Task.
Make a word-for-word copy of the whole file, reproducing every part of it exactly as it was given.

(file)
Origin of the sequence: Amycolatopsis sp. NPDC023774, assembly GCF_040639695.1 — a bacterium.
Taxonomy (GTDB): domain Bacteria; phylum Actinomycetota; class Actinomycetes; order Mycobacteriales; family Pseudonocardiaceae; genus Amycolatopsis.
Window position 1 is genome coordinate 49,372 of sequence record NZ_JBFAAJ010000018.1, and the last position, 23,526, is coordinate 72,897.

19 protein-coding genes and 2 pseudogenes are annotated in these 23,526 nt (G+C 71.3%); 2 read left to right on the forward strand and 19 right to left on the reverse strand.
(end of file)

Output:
Origin of the sequence: Amycolatopsis sp. NPDC023774, assembly GCF_040639695.1 — a bacterium.
Taxonomy (GTDB): domain Bacteria; phylum Actinomycetota; class Actinomycetes; order Mycobacteriales; family Pseudonocardiaceae; genus Amycolatopsis.
Window position 1 is genome coordinate 49,372 of sequence record NZ_JBFAAJ010000018.1, and the last position, 23,526, is coordinate 72,897.

19 protein-coding genes and 2 pseudogenes are annotated in these 23,526 nt (G+C 71.3%); 2 read left to right on the forward strand and 19 right to left on the reverse strand.